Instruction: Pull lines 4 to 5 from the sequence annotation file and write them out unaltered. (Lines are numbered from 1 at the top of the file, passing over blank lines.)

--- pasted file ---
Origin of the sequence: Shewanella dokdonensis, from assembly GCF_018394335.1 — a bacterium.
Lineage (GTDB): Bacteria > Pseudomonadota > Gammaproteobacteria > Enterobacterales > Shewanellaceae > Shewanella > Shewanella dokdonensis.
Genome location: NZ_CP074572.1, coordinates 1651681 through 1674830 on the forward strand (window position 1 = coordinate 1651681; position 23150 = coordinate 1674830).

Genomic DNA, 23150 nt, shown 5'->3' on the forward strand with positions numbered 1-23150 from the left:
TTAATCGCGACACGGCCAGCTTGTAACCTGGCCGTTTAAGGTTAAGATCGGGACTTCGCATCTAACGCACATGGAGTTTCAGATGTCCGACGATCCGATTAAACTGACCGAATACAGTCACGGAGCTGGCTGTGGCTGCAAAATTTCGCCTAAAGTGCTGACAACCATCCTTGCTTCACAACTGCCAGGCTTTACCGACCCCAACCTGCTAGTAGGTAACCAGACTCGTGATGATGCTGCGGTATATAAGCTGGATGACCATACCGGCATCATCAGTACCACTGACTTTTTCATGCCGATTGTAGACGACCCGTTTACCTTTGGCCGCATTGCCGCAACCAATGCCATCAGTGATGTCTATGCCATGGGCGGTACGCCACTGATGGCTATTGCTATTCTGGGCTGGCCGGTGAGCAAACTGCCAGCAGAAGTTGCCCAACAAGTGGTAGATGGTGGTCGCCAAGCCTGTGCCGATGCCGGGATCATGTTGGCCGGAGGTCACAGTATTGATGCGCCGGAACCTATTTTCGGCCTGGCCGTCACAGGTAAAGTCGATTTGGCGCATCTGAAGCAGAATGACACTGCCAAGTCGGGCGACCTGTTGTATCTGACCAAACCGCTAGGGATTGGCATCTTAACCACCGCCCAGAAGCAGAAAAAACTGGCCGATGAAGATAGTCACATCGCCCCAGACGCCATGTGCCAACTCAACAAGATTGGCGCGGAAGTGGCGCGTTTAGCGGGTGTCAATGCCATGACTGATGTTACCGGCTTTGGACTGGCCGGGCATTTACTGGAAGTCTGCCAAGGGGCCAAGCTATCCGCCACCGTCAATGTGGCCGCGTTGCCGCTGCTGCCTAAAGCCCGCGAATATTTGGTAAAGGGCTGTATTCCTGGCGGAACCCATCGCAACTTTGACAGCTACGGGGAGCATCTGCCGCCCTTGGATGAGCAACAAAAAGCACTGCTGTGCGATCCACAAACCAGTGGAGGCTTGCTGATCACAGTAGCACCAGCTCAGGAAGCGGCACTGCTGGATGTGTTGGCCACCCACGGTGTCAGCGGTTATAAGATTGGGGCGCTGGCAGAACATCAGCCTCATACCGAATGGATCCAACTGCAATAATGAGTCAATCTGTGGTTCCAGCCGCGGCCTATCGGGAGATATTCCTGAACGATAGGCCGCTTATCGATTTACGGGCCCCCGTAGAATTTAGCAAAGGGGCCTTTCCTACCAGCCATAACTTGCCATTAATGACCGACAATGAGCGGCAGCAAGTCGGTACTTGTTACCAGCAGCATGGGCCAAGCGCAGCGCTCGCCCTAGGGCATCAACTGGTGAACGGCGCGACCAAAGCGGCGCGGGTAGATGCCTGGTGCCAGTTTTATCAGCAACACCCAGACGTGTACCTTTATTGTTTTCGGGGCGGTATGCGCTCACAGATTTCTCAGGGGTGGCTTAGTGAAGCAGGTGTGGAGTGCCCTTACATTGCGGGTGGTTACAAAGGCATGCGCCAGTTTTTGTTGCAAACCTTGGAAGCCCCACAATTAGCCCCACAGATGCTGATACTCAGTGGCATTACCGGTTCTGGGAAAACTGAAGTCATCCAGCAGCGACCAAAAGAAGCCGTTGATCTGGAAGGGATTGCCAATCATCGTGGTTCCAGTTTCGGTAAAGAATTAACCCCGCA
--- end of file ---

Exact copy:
Genomic DNA, 23150 nt, shown 5'->3' on the forward strand with positions numbered 1-23150 from the left:
TTAATCGCGACACGGCCAGCTTGTAACCTGGCCGTTTAAGGTTAAGATCGGGACTTCGCATCTAACGCACATGGAGTTTCAGATGTCCGACGATCCGATTAAACTGACCGAATACAGTCACGGAGCTGGCTGTGGCTGCAAAATTTCGCCTAAAGTGCTGACAACCATCCTTGCTTCACAACTGCCAGGCTTTACCGACCCCAACCTGCTAGTAGGTAACCAGACTCGTGATGATGCTGCGGTATATAAGCTGGATGACCATACCGGCATCATCAGTACCACTGACTTTTTCATGCCGATTGTAGACGACCCGTTTACCTTTGGCCGCATTGCCGCAACCAATGCCATCAGTGATGTCTATGCCATGGGCGGTACGCCACTGATGGCTATTGCTATTCTGGGCTGGCCGGTGAGCAAACTGCCAGCAGAAGTTGCCCAACAAGTGGTAGATGGTGGTCGCCAAGCCTGTGCCGATGCCGGGATCATGTTGGCCGGAGGTCACAGTATTGATGCGCCGGAACCTATTTTCGGCCTGGCCGTCACAGGTAAAGTCGATTTGGCGCATCTGAAGCAGAATGACACTGCCAAGTCGGGCGACCTGTTGTATCTGACCAAACCGCTAGGGATTGGCATCTTAACCACCGCCCAGAAGCAGAAAAAACTGGCCGATGAAGATAGTCACATCGCCCCAGACGCCATGTGCCAACTCAACAAGATTGGCGCGGAAGTGGCGCGTTTAGCGGGTGTCAATGCCATGACTGATGTTACCGGCTTTGGACTGGCCGGGCATTTACTGGAAGTCTGCCAAGGGGCCAAGCTATCCGCCACCGTCAATGTGGCCGCGTTGCCGCTGCTGCCTAAAGCCCGCGAATATTTGGTAAAGGGCTGTATTCCTGGCGGAACCCATCGCAACTTTGACAGCTACGGGGAGCATCTGCCGCCCTTGGATGAGCAACAAAAAGCACTGCTGTGCGATCCACAAACCAGTGGAGGCTTGCTGATCACAGTAGCACCAGCTCAGGAAGCGGCACTGCTGGATGTGTTGGCCACCCACGGTGTCAGCGGTTATAAGATTGGGGCGCTGGCAGAACATCAGCCTCATACCGAATGGATCCAACTGCAATAATGAGTCAATCTGTGGTTCCAGCCGCGGCCTATCGGGAGATATTCCTGAACGATAGGCCGCTTATCGATTTACGGGCCCCCGTAGAATTTAGCAAAGGGGCCTTTCCTACCAGCCATAACTTGCCATTAATGACCGACAATGAGCGGCAGCAAGTCGGTACTTGTTACCAGCAGCATGGGCCAAGCGCAGCGCTCGCCCTAGGGCATCAACTGGTGAACGGCGCGACCAAAGCGGCGCGGGTAGATGCCTGGTGCCAGTTTTATCAGCAACACCCAGACGTGTACCTTTATTGTTTTCGGGGCGGTATGCGCTCACAGATTTCTCAGGGGTGGCTTAGTGAAGCAGGTGTGGAGTGCCCTTACATTGCGGGTGGTTACAAAGGCATGCGCCAGTTTTTGTTGCAAACCTTGGAAGCCCCACAATTAGCCCCACAGATGCTGATACTCAGTGGCATTACCGGTTCTGGGAAAACTGAAGTCATCCAGCAGCGACCAAAAGAAGCCGTTGATCTGGAAGGGATTGCCAATCATCGTGGTTCCAGTTTCGGTAAAGAATTAACCCCGCA